Saturday, April 3, 2010

Bangkok, Thailand

Although my love of train travel has been well documented...I wasn't sure what to expect from Thai trains. From what reading I'd done beforehand, I gathered they were either heaven or hell depending on the individual. Since I have an aversion to flying, we decided to take the night train from Trang to Bangkok, and hope for the best.

The best, it turned out, was really frickin' good. We left the station in Trang around 4:00 in the afternoon. A few hours later, dinner was served. Jason and I brought our own food, but the other options looked decent. We passed a few hours by playing cards, talking, reading, and looking out the windows at the landscape. Around 10:00 pm, the train stewards came around to put the bunks together for everyone. I got the top, and Jason slept below me. The beds folded out from the walls, they were long enough for me to stretch out, and had a little reading light - they were perfect. They also had clean sheets and blankets that they removed from sealed plastic bags. For some reason, those plastic bags made me feel so secure and happy. Once I was tucked into my bunk, sleep came almost immediately. The rocking of the train was better than a sleeping pill.

When I awoke in the morning, we were only a few hours from Bangkok. After cleaning up in the bathroom, having a small breakfast and coffee, we were ready to disembark.

The only downside of the whole trip happened the next morning. As we were canvassing the other people on the train for information on hotels, we found ourselves stuck in a long conversation with some "travellers" from New York city. They were professional artsy folks in their late twenties to early thirties - people I thought we'd like from the outset. We were wrong. They were also pretentious.

I was forced to listen to the traveller vs. tourist spiel for the umpteenth time. (I cringe just wondering if I ever espoused such twaddle). We were informed that Laos was so overtouristed it wasn't even worth going to anymore. (Really? Laos? Yes, I've heard it's all Holiday Inns and KFC restaurants nowdays.) That the airport hotel in Bangkok was the best place to stay. (That must be where all the authentic Thai culture is.) And that the place to go these days is Central America. (Not sure why they weren't there.) I pasted on my old waitressing face and politely nodded when appropriate. I was glad we hadn't struck up a conversation with them the night before.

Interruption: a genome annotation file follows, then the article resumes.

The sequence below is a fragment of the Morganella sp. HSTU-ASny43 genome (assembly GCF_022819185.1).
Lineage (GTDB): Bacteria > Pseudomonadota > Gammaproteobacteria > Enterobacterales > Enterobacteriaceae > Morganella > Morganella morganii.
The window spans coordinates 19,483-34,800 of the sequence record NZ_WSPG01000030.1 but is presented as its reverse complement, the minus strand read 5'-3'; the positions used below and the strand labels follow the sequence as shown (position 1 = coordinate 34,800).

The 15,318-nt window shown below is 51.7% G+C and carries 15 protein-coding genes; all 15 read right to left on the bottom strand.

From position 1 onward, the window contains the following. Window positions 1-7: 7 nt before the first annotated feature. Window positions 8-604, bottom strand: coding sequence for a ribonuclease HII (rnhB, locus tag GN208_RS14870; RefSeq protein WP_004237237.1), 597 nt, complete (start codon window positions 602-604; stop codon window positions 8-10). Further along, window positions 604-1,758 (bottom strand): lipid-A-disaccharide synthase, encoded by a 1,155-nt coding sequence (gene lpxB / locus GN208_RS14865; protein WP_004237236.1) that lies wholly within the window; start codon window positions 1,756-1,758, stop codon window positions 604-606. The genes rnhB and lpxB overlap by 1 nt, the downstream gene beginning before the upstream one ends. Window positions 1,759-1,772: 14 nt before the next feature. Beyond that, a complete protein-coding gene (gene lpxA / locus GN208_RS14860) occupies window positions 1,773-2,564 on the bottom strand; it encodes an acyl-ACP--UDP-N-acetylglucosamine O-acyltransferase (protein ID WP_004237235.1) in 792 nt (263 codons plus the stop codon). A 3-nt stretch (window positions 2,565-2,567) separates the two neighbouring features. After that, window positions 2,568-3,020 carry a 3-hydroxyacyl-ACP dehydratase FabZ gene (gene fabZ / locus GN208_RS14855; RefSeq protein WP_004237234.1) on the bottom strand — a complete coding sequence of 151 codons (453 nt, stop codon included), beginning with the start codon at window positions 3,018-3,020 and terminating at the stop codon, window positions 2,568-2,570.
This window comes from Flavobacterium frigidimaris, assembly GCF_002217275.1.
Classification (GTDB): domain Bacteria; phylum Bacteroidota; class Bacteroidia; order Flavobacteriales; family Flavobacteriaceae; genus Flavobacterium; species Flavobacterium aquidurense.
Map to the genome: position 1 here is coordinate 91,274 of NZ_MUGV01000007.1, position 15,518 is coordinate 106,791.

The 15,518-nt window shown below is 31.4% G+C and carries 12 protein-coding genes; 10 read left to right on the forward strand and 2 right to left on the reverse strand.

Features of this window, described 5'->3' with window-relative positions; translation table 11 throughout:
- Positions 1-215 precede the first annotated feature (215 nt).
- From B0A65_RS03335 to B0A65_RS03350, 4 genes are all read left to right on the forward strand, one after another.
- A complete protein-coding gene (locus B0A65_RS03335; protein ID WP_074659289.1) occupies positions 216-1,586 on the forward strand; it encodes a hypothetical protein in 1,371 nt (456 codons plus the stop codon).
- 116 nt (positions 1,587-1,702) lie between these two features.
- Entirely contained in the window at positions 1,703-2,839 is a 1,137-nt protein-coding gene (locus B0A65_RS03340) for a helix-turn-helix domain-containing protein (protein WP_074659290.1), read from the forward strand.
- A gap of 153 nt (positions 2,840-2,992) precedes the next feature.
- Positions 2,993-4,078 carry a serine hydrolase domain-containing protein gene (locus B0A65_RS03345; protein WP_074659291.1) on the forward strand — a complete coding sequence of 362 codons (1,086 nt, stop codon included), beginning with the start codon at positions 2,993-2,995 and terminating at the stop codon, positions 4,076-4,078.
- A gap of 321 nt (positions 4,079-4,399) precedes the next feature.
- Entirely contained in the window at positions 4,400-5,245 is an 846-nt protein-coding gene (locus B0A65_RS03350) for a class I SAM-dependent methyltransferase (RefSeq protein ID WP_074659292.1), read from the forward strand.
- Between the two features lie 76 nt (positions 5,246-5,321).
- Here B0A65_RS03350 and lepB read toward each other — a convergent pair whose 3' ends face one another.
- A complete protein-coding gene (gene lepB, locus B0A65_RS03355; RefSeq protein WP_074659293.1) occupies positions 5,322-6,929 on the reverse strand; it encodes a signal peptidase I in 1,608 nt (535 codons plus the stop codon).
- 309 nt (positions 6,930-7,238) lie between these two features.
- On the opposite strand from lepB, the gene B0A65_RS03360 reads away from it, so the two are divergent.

Bangkok though was another nice surprise on our trip. I'd only ever heard terrible, nasty things about the city. Maybe I'd been expecting the worst (i.e. Guatemala City), but we were happy with it. The weather was beautiful while we were there. The city is full of interesting sights to see and the markets are incredible. We also found a super swank place to stay for a pittance. Score!


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We'll get better at making videos...I promise.


Bangkok Train Station


Another view of the Station

The king! He's everywhere. It's the law that every home and business displays a picture of him. You can also be arrested for insulting the king or his family. He means business!

Elephants are a symbol of Thailand. The royal family keeps several elephants on the grounds, including the famed white elephants.

The Emerald Palace.

This guy, literally and figuratively, took us for a ride.

Their building are so dang decorative.



Long eared Buddha.

more decoration...

monk

I think Jason trailed him for a while.

Thailand...not England. Promise.

Khaosan Road is the backpacker's ghetto in Bangkok.

Now I know where to go for a TEFL certificate - no more studying for me! ;)


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Street Food.

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Bangkok Market...just like Portabello Road.

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